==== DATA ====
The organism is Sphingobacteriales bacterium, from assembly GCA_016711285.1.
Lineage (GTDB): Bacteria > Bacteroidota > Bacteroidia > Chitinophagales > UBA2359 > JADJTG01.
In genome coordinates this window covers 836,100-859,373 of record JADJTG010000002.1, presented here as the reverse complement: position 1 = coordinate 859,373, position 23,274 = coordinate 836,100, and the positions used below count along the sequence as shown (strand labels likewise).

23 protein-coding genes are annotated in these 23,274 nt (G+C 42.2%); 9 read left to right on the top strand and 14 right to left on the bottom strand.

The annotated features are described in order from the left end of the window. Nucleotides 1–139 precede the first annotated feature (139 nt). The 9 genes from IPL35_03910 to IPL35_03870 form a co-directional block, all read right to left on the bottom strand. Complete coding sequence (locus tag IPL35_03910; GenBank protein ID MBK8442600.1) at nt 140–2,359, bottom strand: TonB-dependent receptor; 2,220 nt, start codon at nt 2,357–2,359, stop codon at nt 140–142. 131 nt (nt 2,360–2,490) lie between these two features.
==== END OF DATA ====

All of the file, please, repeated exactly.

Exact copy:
The organism is Sphingobacteriales bacterium, from assembly GCA_016711285.1.
Lineage (GTDB): Bacteria > Bacteroidota > Bacteroidia > Chitinophagales > UBA2359 > JADJTG01.
In genome coordinates this window covers 836,100-859,373 of record JADJTG010000002.1, presented here as the reverse complement: position 1 = coordinate 859,373, position 23,274 = coordinate 836,100, and the positions used below count along the sequence as shown (strand labels likewise).

23 protein-coding genes are annotated in these 23,274 nt (G+C 42.2%); 9 read left to right on the top strand and 14 right to left on the bottom strand.

The annotated features are described in order from the left end of the window. Nucleotides 1–139 precede the first annotated feature (139 nt). The 9 genes from IPL35_03910 to IPL35_03870 form a co-directional block, all read right to left on the bottom strand. Complete coding sequence (locus tag IPL35_03910; GenBank protein ID MBK8442600.1) at nt 140–2,359, bottom strand: TonB-dependent receptor; 2,220 nt, start codon at nt 2,357–2,359, stop codon at nt 140–142. 131 nt (nt 2,360–2,490) lie between these two features.